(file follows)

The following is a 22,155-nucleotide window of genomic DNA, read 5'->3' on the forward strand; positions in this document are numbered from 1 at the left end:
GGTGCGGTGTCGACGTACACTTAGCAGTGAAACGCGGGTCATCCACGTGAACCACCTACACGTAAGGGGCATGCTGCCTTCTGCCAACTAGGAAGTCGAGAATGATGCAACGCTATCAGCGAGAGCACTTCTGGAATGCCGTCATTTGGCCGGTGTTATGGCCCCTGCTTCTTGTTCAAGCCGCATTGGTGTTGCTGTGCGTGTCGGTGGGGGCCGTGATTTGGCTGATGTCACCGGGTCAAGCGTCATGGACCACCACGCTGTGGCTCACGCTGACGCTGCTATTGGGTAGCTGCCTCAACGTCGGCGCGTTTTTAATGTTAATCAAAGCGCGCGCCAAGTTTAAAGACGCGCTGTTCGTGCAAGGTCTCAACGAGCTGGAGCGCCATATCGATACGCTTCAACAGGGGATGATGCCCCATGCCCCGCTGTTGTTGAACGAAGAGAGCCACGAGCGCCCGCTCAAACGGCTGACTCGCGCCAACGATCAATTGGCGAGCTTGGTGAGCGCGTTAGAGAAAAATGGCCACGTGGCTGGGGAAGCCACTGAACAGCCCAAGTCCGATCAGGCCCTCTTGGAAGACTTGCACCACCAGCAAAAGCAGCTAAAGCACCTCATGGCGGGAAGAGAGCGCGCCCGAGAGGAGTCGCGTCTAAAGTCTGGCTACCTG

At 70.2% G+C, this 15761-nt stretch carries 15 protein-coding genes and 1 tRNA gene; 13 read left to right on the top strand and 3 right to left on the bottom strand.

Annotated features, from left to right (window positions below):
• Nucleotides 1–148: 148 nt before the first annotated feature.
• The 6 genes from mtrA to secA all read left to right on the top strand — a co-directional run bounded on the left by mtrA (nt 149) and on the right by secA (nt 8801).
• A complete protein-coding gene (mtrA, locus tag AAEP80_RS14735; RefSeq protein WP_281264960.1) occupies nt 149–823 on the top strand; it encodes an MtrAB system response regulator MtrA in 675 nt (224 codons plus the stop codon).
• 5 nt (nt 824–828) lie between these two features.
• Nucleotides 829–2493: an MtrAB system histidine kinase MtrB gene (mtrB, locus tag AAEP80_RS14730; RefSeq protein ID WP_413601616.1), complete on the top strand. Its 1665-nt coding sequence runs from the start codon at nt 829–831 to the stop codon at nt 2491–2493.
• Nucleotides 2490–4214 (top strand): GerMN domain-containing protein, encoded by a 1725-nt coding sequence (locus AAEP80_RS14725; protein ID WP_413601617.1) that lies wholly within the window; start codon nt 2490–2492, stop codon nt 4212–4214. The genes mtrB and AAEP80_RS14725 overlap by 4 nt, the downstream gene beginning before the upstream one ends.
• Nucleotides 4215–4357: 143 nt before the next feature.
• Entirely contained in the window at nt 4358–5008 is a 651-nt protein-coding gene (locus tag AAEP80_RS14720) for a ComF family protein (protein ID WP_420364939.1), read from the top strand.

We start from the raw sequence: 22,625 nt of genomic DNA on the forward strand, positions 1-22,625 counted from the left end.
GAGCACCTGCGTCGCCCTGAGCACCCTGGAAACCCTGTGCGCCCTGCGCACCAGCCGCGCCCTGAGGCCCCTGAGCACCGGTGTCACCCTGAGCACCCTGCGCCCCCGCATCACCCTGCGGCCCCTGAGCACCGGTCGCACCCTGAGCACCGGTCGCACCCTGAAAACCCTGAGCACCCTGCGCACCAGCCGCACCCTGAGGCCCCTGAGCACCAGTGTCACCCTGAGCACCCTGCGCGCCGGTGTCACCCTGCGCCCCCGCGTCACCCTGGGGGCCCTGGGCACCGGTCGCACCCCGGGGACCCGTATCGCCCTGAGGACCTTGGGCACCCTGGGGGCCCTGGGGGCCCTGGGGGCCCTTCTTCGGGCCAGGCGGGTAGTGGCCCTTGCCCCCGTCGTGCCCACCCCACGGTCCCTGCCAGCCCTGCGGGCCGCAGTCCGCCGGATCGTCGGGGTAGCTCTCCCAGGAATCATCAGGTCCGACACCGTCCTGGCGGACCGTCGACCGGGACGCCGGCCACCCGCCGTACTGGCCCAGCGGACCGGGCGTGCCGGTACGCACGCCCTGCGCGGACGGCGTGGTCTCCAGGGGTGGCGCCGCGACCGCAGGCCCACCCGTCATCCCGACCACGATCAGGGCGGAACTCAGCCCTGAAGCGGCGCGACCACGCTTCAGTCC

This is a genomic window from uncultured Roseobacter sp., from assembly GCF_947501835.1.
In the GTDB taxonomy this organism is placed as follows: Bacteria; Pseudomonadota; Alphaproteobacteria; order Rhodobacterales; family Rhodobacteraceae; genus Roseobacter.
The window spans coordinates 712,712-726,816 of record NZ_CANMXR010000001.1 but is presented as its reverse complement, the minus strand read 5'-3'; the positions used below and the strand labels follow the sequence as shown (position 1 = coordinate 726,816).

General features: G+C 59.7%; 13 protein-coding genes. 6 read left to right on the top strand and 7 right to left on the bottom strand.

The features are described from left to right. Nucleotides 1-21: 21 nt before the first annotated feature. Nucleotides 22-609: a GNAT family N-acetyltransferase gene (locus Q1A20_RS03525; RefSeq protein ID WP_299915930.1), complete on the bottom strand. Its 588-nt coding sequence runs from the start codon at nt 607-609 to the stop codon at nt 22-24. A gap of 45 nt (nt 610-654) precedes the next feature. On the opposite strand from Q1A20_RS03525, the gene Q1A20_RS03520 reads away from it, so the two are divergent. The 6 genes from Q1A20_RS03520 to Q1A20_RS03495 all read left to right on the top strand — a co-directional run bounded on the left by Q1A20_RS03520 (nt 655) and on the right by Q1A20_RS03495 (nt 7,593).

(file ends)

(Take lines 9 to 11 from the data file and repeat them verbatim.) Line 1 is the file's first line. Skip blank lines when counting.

• Nucleotides 829–2493: an MtrAB system histidine kinase MtrB gene (mtrB, locus tag AAEP80_RS14730; RefSeq protein ID WP_413601616.1), complete on the top strand. Its 1665-nt coding sequence runs from the start codon at nt 829–831 to the stop codon at nt 2491–2493.
• Nucleotides 2490–4214 (top strand): GerMN domain-containing protein, encoded by a 1725-nt coding sequence (locus AAEP80_RS14725; protein ID WP_413601617.1) that lies wholly within the window; start codon nt 2490–2492, stop codon nt 4212–4214. The genes mtrB and AAEP80_RS14725 overlap by 4 nt, the downstream gene beginning before the upstream one ends.
• Nucleotides 4215–4357: 143 nt before the next feature.